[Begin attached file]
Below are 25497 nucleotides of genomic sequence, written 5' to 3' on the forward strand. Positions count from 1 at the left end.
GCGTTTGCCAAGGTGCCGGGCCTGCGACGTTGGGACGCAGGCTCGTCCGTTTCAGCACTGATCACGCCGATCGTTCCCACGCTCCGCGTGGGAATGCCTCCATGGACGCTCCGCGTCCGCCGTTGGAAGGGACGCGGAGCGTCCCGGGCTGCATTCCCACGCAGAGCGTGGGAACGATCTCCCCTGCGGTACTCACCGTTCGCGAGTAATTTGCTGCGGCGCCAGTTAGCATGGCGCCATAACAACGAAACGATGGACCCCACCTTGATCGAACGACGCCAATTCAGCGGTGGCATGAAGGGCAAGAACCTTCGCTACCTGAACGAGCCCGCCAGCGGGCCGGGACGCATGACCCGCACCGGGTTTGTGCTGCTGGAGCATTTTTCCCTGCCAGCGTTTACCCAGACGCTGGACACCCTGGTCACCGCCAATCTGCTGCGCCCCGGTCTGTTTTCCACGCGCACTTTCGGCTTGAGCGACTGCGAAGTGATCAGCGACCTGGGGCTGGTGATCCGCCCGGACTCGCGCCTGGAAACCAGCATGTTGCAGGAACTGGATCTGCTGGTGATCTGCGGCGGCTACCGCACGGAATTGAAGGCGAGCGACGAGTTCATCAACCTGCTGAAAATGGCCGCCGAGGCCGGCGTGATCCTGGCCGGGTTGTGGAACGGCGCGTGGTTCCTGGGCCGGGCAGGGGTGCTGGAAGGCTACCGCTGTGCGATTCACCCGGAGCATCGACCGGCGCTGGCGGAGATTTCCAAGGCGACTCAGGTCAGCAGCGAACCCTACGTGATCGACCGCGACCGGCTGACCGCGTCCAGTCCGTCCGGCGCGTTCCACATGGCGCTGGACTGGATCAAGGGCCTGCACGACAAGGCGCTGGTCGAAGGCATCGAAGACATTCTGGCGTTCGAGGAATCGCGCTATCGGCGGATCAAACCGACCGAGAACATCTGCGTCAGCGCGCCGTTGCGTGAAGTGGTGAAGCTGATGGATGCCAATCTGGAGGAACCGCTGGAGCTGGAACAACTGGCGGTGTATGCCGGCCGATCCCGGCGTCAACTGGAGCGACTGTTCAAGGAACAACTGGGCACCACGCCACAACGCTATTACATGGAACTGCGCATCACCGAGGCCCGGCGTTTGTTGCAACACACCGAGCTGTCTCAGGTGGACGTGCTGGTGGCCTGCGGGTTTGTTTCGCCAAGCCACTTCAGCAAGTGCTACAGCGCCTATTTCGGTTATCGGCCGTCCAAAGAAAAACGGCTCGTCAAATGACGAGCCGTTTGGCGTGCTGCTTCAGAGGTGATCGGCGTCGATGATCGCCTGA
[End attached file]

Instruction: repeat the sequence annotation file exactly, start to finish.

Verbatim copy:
Below are 25497 nucleotides of genomic sequence, written 5' to 3' on the forward strand. Positions count from 1 at the left end.
GCGTTTGCCAAGGTGCCGGGCCTGCGACGTTGGGACGCAGGCTCGTCCGTTTCAGCACTGATCACGCCGATCGTTCCCACGCTCCGCGTGGGAATGCCTCCATGGACGCTCCGCGTCCGCCGTTGGAAGGGACGCGGAGCGTCCCGGGCTGCATTCCCACGCAGAGCGTGGGAACGATCTCCCCTGCGGTACTCACCGTTCGCGAGTAATTTGCTGCGGCGCCAGTTAGCATGGCGCCATAACAACGAAACGATGGACCCCACCTTGATCGAACGACGCCAATTCAGCGGTGGCATGAAGGGCAAGAACCTTCGCTACCTGAACGAGCCCGCCAGCGGGCCGGGACGCATGACCCGCACCGGGTTTGTGCTGCTGGAGCATTTTTCCCTGCCAGCGTTTACCCAGACGCTGGACACCCTGGTCACCGCCAATCTGCTGCGCCCCGGTCTGTTTTCCACGCGCACTTTCGGCTTGAGCGACTGCGAAGTGATCAGCGACCTGGGGCTGGTGATCCGCCCGGACTCGCGCCTGGAAACCAGCATGTTGCAGGAACTGGATCTGCTGGTGATCTGCGGCGGCTACCGCACGGAATTGAAGGCGAGCGACGAGTTCATCAACCTGCTGAAAATGGCCGCCGAGGCCGGCGTGATCCTGGCCGGGTTGTGGAACGGCGCGTGGTTCCTGGGCCGGGCAGGGGTGCTGGAAGGCTACCGCTGTGCGATTCACCCGGAGCATCGACCGGCGCTGGCGGAGATTTCCAAGGCGACTCAGGTCAGCAGCGAACCCTACGTGATCGACCGCGACCGGCTGACCGCGTCCAGTCCGTCCGGCGCGTTCCACATGGCGCTGGACTGGATCAAGGGCCTGCACGACAAGGCGCTGGTCGAAGGCATCGAAGACATTCTGGCGTTCGAGGAATCGCGCTATCGGCGGATCAAACCGACCGAGAACATCTGCGTCAGCGCGCCGTTGCGTGAAGTGGTGAAGCTGATGGATGCCAATCTGGAGGAACCGCTGGAGCTGGAACAACTGGCGGTGTATGCCGGCCGATCCCGGCGTCAACTGGAGCGACTGTTCAAGGAACAACTGGGCACCACGCCACAACGCTATTACATGGAACTGCGCATCACCGAGGCCCGGCGTTTGTTGCAACACACCGAGCTGTCTCAGGTGGACGTGCTGGTGGCCTGCGGGTTTGTTTCGCCAAGCCACTTCAGCAAGTGCTACAGCGCCTATTTCGGTTATCGGCCGTCCAAAGAAAAACGGCTCGTCAAATGACGAGCCGTTTGGCGTGCTGCTTCAGAGGTGATCGGCGTCGATGATCGCCTGA